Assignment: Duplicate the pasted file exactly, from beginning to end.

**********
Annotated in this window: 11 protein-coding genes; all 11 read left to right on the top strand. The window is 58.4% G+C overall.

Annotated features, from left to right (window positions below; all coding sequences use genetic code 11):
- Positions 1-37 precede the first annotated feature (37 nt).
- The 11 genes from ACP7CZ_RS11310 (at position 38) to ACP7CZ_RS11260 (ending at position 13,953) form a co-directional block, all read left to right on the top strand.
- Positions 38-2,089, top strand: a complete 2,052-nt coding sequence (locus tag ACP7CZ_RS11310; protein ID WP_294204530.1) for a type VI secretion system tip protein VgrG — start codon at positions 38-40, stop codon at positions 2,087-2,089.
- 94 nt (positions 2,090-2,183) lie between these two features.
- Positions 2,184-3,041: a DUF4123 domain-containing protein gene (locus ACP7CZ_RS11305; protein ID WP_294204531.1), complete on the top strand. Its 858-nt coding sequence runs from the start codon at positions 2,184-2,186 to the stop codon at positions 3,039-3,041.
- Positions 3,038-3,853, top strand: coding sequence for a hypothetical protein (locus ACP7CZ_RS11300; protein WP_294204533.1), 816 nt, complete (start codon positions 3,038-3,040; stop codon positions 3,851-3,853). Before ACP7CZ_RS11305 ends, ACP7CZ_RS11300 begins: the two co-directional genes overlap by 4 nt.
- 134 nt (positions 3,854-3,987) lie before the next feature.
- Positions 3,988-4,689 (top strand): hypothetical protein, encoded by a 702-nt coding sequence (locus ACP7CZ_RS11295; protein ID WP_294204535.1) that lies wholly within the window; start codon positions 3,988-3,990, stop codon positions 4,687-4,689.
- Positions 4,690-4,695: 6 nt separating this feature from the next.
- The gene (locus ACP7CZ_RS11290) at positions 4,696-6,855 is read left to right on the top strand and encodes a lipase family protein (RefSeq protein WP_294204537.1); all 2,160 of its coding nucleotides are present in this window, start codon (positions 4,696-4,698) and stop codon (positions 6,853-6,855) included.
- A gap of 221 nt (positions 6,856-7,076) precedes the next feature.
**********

Annotated in this window: 11 protein-coding genes; all 11 read left to right on the top strand. The window is 58.4% G+C overall.

Annotated features, from left to right (window positions below; all coding sequences use genetic code 11):
- Positions 1-37 precede the first annotated feature (37 nt).
- The 11 genes from ACP7CZ_RS11310 (at position 38) to ACP7CZ_RS11260 (ending at position 13,953) form a co-directional block, all read left to right on the top strand.
- Positions 38-2,089, top strand: a complete 2,052-nt coding sequence (locus tag ACP7CZ_RS11310; protein ID WP_294204530.1) for a type VI secretion system tip protein VgrG — start codon at positions 38-40, stop codon at positions 2,087-2,089.
- 94 nt (positions 2,090-2,183) lie between these two features.
- Positions 2,184-3,041: a DUF4123 domain-containing protein gene (locus ACP7CZ_RS11305; protein ID WP_294204531.1), complete on the top strand. Its 858-nt coding sequence runs from the start codon at positions 2,184-2,186 to the stop codon at positions 3,039-3,041.
- Positions 3,038-3,853, top strand: coding sequence for a hypothetical protein (locus ACP7CZ_RS11300; protein WP_294204533.1), 816 nt, complete (start codon positions 3,038-3,040; stop codon positions 3,851-3,853). Before ACP7CZ_RS11305 ends, ACP7CZ_RS11300 begins: the two co-directional genes overlap by 4 nt.
- 134 nt (positions 3,854-3,987) lie before the next feature.
- Positions 3,988-4,689 (top strand): hypothetical protein, encoded by a 702-nt coding sequence (locus ACP7CZ_RS11295; protein ID WP_294204535.1) that lies wholly within the window; start codon positions 3,988-3,990, stop codon positions 4,687-4,689.
- Positions 4,690-4,695: 6 nt separating this feature from the next.
- The gene (locus ACP7CZ_RS11290) at positions 4,696-6,855 is read left to right on the top strand and encodes a lipase family protein (RefSeq protein WP_294204537.1); all 2,160 of its coding nucleotides are present in this window, start codon (positions 4,696-4,698) and stop codon (positions 6,853-6,855) included.
- A gap of 221 nt (positions 6,856-7,076) precedes the next feature.